It was 2006 when I first volunteered in Greenpeace. I just finished my last term in college and a friend invited me to attend a volunteer’s meeting. At that time, I only associated Greenpeace with their anti-GMO (genetically modified organisms) campaign, our school being a supporter of organic and sustainable agriculture. I had no idea what the meeting was all about, but like most volunteers at one point or another, curiosity led me to attend that first engagement with Greenpeace. The meeting, as it turned out, was about the “Defending Our Oceans” ship tour.

“Defending Our Oceans” is a global campaign that challenges wasteful and destructive fishing while promoting the creation of a global network of marine reserves. MY Esperanza, which means hope in Spanish, sails through the world’s oceans to bear witness to the part of the world which is often unseen by most. The tour in the Philippines highlighted the wonders of, as well as the environmental threats faced by, our oceans. The Philippines, being at the center of marine biodiversity in the world, is also one of the most threatened. As Esperanza graced our shores, it became more apparent that it is imperative to protect our marine resources. Issues during that tour ranged from plastic pollution in Manila Bay, toxic mine spills, and oil spills that continuously damage our marine ecosystems. But the tour was able to highlight as well successful implementation of community-based marine reserves in Apo Island, which can be a role model for global efforts.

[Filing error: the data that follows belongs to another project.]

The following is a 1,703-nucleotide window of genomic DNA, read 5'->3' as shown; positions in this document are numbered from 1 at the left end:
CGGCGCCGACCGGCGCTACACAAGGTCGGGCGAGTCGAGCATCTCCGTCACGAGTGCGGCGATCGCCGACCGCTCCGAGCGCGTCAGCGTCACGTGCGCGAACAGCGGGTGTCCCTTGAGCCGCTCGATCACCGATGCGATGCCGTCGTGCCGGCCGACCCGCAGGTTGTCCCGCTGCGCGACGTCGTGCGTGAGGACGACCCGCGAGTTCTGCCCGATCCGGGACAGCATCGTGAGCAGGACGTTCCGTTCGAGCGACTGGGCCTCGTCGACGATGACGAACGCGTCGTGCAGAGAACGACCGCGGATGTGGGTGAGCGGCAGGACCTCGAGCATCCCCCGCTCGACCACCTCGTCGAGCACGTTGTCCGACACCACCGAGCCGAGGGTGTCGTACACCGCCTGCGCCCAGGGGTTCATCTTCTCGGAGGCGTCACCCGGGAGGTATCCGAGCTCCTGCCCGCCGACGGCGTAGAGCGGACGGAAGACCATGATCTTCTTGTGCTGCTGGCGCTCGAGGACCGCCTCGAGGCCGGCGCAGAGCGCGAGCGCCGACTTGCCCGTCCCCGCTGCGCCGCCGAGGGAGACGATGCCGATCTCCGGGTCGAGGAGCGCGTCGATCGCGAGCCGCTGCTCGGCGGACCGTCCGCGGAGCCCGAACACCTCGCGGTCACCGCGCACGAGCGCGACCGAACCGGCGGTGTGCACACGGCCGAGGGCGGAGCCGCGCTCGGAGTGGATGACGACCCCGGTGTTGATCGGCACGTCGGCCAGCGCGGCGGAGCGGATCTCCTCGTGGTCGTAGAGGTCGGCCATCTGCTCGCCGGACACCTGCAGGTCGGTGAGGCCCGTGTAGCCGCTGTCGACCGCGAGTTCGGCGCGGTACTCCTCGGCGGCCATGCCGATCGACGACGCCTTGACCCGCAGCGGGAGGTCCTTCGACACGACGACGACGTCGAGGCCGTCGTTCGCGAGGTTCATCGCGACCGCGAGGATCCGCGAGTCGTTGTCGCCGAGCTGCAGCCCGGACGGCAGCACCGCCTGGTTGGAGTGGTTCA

Volunteers during that tour donned a shirt which boldly said “Ocean Defender”.  Call it first day funk or sheer excitement, but I never felt so much joy in having such great responsibility to communicate such a strong message. I remember setting foot on Esperanza with so much pride, endlessly hearing stories, horrid and beautiful, of its journey through the seas, inspiring people that all of us can take part in defending our oceans. That’s the beauty of campaigning, everyone is a stakeholder, and everyone has a role to play in safeguarding a safer and cleaner future.

Fast track to the present: I am now joining MY Esperanza for the last leg of its “Defending Our Pacific” expedition. For the past few months, Esperanza has been bearing witness in international waters, documenting and taking actions against unsustainable fishing practices that lead to diminishing tuna stocks.

Esperanza has come a long way during this expedition. From French Polynesia to Papua New Guinea (PNG), Esperanza was able to expose longline vessels and purse-seine fishing vessels that not only massively capture depleting tuna stocks, but also trap other marine life, such as sharks and turtles, as bycatch. Despite the ban on purse-seine vessels utilizing fish aggregating devices (FADs) in the high seas, there are illegal fishing vessels stealing tuna away. Another sad part of it, Pacific peoples are not benefitting from any of this, but big corporations from Taiwan, Korea, Japan, EU and US.

The fight is not yet over. This coming December, leaders from Pacific Island Nations will convene to decide whether or not to continue banning unsustainable fishing practices, particularly, purse-seine fishing utilizing FADs.  Greenpeace proposes, in order to secure sustainable fisheries and to protect the Pacific’s marine ecosystem, that high seas pockets (also known as Pacific Commons) between these islands nations be closed to all fishing activities and be designated as marine reserves. Tuna stocks around the world are rapidly depleting, Pacific Commons are on the line. It is imperative that we protect our marine resources for present and future generations.



I will be on-board MY Esperanza for a month vigilantly watching the high seas until the ship reaches Palau where big decisions will be made in defending our oceans. Personally, I believe this is a great way to commemorate my five years with Greenpeace, donning again the title (which comes with great responsibility), Ocean Defender.